The Scottish Primary Care Collaborative is a Health Department initiative to improve the delivery of high quality care to the population. It has selected CKD as a major focus of its activity for 2008. It works with a number of primary care practices, and will suggest several measures of quality in the management of CKD. It provides education and support based on the Institute of Healthcare Improvement approach with numerous Plan-Do-Study-Act cycles. It has previously demonstrated a marked improvement in the management of diabetes and cardiovascular disease in participating practices using this approach.
NHS Quality Improvement Scotland is a special Health Board whose role is to provide guidance on effective clinical practice, set standards of care, monitor NHS practice against those standards and support service improvement. The SRA had previously performed peer reviews of the Scottish Renal Units. This activity was taken over by NHS QIS. A set of standards were published in 2002 and units reviewed against those standards in 2003-4. Further peer review has not been carried out.
The Scottish Medicines Consortium is part of QIS and reviews newly licenced drugs, and provides advice to NHS Boards on the appropriateness and cost-effectiveness of new medicines and formulations for use within NHS Scotland. Existing drugs are not reviewed. The SMC has a reputation for prompt decisions. Several drugs of relevance to nephrology have been reviewed, including cinacalcet and lanthanum.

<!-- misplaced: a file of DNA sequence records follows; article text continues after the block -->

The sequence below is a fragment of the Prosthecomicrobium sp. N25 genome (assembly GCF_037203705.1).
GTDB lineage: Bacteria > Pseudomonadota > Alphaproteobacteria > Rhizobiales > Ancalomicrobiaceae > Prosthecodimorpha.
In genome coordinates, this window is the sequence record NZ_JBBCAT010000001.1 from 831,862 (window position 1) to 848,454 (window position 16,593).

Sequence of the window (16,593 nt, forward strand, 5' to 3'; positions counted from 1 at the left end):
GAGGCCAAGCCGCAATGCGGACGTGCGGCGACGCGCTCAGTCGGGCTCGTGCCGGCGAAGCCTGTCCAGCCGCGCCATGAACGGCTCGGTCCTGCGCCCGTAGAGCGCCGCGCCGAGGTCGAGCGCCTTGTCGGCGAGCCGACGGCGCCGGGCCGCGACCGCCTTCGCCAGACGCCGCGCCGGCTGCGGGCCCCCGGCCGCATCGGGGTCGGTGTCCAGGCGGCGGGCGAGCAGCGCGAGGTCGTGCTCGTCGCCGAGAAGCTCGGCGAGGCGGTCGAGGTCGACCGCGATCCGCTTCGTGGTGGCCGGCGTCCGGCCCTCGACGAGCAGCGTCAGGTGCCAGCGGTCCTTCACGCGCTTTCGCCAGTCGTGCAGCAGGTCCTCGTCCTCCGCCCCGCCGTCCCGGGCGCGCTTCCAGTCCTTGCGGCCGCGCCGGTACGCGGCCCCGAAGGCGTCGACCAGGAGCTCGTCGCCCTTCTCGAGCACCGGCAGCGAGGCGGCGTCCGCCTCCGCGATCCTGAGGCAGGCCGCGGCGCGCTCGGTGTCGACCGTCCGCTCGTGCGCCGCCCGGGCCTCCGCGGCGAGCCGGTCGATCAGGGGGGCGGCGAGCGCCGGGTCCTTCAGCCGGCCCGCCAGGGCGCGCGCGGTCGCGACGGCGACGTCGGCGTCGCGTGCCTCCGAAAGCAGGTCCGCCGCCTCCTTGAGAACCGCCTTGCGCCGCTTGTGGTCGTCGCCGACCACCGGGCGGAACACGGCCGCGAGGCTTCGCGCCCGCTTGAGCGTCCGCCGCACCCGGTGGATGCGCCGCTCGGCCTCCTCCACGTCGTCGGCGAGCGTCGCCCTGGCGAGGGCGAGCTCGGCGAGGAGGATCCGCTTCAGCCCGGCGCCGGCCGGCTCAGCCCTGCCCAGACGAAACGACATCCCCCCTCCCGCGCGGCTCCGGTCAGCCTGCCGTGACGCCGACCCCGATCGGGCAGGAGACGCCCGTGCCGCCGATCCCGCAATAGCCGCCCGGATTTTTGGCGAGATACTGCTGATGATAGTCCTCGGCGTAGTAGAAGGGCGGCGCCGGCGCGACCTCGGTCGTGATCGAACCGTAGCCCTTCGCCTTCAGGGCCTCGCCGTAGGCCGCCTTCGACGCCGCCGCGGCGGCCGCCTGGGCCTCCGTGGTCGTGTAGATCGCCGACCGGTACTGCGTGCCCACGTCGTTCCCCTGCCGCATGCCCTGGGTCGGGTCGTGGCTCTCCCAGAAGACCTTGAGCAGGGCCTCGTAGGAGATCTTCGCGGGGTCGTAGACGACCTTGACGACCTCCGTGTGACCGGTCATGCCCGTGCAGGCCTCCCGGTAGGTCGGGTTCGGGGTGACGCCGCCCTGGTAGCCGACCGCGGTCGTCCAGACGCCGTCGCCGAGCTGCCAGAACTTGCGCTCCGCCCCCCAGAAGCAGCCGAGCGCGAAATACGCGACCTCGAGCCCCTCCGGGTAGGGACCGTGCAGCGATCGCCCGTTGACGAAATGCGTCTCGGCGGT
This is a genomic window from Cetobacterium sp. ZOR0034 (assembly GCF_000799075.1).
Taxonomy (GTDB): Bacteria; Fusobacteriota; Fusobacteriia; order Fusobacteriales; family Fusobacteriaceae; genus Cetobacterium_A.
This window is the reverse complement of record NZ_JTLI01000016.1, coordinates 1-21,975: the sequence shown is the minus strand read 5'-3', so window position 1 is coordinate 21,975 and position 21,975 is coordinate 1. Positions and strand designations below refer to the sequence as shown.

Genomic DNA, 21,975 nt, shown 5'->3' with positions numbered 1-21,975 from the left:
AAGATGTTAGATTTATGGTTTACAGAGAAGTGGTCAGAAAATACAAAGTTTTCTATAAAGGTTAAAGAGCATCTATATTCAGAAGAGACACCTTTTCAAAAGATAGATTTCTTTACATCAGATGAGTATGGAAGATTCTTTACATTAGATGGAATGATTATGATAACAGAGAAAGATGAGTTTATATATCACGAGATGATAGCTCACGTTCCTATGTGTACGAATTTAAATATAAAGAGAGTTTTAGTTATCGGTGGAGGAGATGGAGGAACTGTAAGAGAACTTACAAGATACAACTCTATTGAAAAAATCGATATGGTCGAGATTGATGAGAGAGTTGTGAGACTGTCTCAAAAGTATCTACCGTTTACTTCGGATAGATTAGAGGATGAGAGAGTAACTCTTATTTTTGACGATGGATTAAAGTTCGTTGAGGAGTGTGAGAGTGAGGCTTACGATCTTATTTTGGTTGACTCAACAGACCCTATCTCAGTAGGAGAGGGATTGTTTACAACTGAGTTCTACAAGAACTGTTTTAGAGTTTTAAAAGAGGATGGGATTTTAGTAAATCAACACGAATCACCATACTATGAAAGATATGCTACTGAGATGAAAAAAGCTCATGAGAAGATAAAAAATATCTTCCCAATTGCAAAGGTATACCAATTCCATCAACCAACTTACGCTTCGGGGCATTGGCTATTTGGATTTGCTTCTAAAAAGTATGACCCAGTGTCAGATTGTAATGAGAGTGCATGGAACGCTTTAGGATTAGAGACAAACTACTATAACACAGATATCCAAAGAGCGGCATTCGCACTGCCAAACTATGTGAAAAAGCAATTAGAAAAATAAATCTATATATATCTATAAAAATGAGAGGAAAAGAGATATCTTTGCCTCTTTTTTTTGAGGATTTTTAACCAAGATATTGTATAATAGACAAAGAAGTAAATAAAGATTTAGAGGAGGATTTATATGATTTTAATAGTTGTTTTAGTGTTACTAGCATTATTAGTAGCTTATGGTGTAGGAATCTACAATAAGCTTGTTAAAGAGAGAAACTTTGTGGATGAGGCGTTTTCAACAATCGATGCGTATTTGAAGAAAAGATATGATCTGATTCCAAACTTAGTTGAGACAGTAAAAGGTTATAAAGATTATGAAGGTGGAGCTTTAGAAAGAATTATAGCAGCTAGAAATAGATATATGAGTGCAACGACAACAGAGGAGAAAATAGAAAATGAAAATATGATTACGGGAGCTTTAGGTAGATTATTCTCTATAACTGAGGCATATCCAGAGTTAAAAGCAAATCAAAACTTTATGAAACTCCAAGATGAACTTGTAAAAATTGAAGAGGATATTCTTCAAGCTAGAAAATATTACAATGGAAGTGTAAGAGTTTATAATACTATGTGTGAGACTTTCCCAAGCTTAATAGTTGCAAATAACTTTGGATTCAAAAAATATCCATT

The Scottish Intercollegiate Guidelines Network was formed by the Scottish Royal Colleges in 1993, but has since become a part of NHS QIS. It has an international reputation for producing rigorous and unbiased evidence-based clinical guidelines. It has produced several renal specific guidelines on haematuria, proteinuria and diabetic nephropathy. A new guideline on CKD is due for publication in 2008.
There are 10 renal units in Scotland and 19 satellite dialysis services. New main units are unlikely (indeed two are planned to merge), but satellites are expected to increase further in number. There are two units providing the surgical aspects of transplantation and one national paediatric renal unit. The challenge for Scottish nephrologists is to provide services to a population scattered across an area one third the size of England. More information about the individual units can be found on the Units pages.